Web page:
I am happy to answer that, I B Wright wrote ... "Europlug (which by itself is meaningless)" - the European Standard EN 50075: Flat non-wirable two-pole plugs, 2,5 A 250 V, with cord, for the connection of class II-equipment for household and similar purposes. identifies that it relates to the Europlug (as shown in the extract from the introduction above). Clearly, the term Europlug is NOT "meaningless" Deucharman (talk) 11:53, 8 January 2014 (UTC)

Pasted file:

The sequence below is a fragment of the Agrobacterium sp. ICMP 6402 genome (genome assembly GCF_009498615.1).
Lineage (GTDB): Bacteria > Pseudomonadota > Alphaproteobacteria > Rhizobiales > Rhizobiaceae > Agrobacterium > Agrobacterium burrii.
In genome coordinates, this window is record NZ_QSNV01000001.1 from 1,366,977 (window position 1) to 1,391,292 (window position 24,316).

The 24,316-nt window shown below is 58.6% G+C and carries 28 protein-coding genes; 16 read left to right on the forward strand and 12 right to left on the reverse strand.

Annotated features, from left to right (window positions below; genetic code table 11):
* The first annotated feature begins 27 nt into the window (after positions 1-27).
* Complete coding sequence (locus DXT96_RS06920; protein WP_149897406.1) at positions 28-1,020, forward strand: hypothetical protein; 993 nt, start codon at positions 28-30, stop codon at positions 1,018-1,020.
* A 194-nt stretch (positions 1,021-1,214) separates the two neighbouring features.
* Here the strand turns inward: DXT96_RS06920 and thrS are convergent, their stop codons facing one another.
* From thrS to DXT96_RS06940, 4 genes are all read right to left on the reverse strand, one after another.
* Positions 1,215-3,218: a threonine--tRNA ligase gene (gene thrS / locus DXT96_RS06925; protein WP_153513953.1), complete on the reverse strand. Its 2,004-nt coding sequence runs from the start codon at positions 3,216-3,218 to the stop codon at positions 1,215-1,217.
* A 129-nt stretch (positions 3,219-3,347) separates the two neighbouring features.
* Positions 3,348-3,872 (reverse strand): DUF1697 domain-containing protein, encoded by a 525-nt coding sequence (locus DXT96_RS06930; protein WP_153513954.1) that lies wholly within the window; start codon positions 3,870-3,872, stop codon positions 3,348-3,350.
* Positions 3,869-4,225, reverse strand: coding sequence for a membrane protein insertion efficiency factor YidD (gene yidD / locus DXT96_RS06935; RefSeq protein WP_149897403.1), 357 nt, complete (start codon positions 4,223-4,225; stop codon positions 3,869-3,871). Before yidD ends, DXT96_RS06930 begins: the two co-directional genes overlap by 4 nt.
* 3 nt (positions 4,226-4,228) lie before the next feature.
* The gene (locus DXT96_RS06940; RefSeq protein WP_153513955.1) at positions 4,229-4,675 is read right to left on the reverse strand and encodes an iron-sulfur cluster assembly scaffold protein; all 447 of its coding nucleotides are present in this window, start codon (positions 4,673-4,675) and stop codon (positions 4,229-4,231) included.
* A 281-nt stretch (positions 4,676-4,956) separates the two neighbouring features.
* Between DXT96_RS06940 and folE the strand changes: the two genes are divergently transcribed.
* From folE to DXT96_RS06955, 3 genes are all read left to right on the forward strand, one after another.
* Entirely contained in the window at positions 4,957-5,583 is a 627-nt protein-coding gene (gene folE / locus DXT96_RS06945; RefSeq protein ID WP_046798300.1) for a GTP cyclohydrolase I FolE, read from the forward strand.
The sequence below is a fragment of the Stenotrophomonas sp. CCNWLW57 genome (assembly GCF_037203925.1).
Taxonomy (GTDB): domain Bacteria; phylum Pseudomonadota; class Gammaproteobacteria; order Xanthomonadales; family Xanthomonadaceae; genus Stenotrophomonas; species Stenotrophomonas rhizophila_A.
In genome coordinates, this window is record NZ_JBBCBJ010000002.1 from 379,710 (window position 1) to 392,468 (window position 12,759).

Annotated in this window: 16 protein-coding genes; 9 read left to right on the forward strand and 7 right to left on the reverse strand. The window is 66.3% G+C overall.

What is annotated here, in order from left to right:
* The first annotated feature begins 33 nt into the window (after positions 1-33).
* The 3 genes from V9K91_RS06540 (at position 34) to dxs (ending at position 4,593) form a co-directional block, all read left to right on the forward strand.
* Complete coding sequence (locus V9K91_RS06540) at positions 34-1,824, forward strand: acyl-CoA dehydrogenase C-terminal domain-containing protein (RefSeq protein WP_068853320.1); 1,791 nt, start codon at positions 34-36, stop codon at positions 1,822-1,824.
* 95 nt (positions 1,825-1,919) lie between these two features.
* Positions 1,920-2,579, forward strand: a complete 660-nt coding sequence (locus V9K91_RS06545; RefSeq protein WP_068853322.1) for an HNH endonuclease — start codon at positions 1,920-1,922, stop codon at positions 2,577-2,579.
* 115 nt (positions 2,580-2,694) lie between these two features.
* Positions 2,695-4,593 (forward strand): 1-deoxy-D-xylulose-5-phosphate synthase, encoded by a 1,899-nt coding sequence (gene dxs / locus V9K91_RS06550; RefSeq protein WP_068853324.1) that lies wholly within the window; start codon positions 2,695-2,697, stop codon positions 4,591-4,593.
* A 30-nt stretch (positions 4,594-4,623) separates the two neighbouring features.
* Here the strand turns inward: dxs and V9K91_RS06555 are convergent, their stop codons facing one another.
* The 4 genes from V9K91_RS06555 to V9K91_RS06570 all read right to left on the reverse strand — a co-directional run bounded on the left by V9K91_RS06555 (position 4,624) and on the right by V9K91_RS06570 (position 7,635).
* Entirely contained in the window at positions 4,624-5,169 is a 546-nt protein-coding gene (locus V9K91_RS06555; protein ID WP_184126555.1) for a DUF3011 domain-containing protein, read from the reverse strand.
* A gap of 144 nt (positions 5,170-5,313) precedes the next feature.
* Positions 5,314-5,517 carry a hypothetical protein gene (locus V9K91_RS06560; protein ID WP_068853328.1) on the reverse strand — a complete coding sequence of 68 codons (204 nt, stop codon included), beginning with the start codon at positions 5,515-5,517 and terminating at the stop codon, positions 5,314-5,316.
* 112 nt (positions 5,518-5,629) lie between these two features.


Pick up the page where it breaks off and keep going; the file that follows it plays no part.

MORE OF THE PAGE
As for your piece on MK sockets: you have read material into MK's literature that simply is not there. The MK double socket that you linked to above makes no claim that the socket pair is rated at 26 Amps. It does not state this. It simply and explicitly states that it is rated at '13 A per socket outlet' (which is perhaps ambiguous the way it is worded) - anything else is synthesis. The 13 amp per socket rating means that each socket is rated at being capable of delivering 13 A continuously - when used individually. You then went on to provide your own clue when you pointed out that the dual socket is only required to be tested at 20 Amps. Applying the calculation that I applied to the 3 gang eurosocket to the MK two gang 13 Amp socket gives a total rating of (guess what?) 20 amps, which is only what the protection and cable needs to be rated at if the 2 gang socket were the sole socket assembly on a spur. Why MK have chosen to limit (and fuse) their 3 gang socket to a maximum of 13 Amps is a minor mystery. I am not aware of any specific requirement that this is so (but that doesn't mean there isn't one), though I am aware that 3 way adaptors must be so rated and fused. If there is no specific requirement, the rating of the 3 gang socket would have been 28 Amps and that would also be its test current (which you seem to have confirmed). I doubt that it is up to the manufacturer. In the UK at least, there are specific rules for determining the rating of multiple loads (including multiple loads in a single structure) in any circuit installations (and for determining the cable size and circuit protection). A ring circuit is taken care of by requirements specific to that type of circuit, so the normal rules don't apply. I B Wright (talk) 18:19, 7 January 2014 (UTC)